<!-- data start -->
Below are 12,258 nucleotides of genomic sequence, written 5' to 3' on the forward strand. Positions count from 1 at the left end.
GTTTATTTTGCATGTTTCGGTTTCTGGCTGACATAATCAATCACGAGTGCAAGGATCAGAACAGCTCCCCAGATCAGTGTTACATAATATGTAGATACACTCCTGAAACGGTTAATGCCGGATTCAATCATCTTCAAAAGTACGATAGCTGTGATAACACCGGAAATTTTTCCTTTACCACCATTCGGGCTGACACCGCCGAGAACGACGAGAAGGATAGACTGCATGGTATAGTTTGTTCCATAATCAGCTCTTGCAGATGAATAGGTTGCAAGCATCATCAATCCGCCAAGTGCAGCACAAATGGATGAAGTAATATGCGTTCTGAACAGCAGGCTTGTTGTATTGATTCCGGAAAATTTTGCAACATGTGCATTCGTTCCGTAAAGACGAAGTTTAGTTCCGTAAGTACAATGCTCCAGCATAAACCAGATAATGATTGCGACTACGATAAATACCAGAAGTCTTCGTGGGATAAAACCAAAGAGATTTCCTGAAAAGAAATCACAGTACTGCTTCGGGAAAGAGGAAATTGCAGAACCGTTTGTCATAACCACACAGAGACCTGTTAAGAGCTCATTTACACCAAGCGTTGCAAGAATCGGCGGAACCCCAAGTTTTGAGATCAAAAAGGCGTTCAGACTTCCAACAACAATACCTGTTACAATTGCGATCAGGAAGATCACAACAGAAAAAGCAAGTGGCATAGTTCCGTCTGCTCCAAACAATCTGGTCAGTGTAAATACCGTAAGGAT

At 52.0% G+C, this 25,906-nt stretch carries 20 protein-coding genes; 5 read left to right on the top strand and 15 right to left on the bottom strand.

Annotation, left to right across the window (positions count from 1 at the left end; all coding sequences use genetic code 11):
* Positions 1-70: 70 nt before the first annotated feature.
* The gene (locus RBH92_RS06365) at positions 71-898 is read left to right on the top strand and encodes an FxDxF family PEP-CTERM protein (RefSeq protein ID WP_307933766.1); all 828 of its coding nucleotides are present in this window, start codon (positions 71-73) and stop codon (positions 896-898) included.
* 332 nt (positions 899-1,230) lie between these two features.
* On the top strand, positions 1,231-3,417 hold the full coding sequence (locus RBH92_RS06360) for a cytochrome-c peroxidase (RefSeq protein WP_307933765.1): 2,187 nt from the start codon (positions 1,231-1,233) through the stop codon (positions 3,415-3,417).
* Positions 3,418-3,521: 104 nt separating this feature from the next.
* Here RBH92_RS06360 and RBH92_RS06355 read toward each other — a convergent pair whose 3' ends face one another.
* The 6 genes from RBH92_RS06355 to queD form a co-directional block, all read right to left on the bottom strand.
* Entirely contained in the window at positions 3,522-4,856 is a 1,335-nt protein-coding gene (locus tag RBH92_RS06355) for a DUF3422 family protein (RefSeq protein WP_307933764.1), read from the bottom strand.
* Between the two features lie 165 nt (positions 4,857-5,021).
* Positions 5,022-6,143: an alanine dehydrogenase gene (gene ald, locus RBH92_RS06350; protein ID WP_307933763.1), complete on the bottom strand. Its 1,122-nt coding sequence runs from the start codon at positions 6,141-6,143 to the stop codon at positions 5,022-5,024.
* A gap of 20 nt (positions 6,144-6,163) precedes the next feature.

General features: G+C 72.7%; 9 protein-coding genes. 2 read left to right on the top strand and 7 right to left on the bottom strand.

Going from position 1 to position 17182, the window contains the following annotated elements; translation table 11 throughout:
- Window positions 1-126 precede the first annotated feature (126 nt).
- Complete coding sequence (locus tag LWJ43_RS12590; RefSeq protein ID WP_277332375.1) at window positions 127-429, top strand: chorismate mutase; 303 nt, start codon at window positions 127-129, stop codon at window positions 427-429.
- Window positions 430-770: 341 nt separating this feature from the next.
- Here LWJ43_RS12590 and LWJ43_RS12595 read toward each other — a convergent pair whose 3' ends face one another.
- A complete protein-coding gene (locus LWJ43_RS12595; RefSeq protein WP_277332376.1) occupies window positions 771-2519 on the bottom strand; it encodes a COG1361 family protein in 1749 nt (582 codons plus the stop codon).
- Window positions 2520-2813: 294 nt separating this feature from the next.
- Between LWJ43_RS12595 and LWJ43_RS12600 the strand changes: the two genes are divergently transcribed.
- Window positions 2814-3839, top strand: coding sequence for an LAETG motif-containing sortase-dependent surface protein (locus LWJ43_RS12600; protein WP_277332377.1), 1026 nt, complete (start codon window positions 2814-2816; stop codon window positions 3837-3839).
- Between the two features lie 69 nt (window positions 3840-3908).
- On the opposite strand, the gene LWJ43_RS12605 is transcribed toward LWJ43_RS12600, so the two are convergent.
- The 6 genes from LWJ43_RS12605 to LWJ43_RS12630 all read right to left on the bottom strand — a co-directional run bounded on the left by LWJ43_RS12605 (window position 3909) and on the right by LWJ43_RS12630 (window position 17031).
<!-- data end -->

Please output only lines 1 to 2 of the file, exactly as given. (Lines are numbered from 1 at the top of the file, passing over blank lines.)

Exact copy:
Below are 12,258 nucleotides of genomic sequence, written 5' to 3' on the forward strand. Positions count from 1 at the left end.
GTTTATTTTGCATGTTTCGGTTTCTGGCTGACATAATCAATCACGAGTGCAAGGATCAGAACAGCTCCCCAGATCAGTGTTACATAATATGTAGATACACTCCTGAAACGGTTAATGCCGGATTCAATCATCTTCAAAAGTACGATAGCTGTGATAACACCGGAAATTTTTCCTTTACCACCATTCGGGCTGACACCGCCGAGAACGACGAGAAGGATAGACTGCATGGTATAGTTTGTTCCATAATCAGCTCTTGCAGATGAATAGGTTGCAAGCATCATCAATCCGCCAAGTGCAGCACAAATGGATGAAGTAATATGCGTTCTGAACAGCAGGCTTGTTGTATTGATTCCGGAAAATTTTGCAACATGTGCATTCGTTCCGTAAAGACGAAGTTTAGTTCCGTAAGTACAATGCTCCAGCATAAACCAGATAATGATTGCGACTACGATAAATACCAGAAGTCTTCGTGGGATAAAACCAAAGAGATTTCCTGAAAAGAAATCACAGTACTGCTTCGGGAAAGAGGAAATTGCAGAACCGTTTGTCATAACCACACAGAGACCTGTTAAGAGCTCATTTACACCAAGCGTTGCAAGAATCGGCGGAACCCCAAGTTTTGAGATCAAAAAGGCGTTCAGACTTCCAACAACAATACCTGTTACAATTGCGATCAGGAAGATCACAACAGAAAAAGCAAGTGGCATAGTTCCGTCTGCTCCAAACAATCTGGTCAGTGTAAATACCGTAAGGAT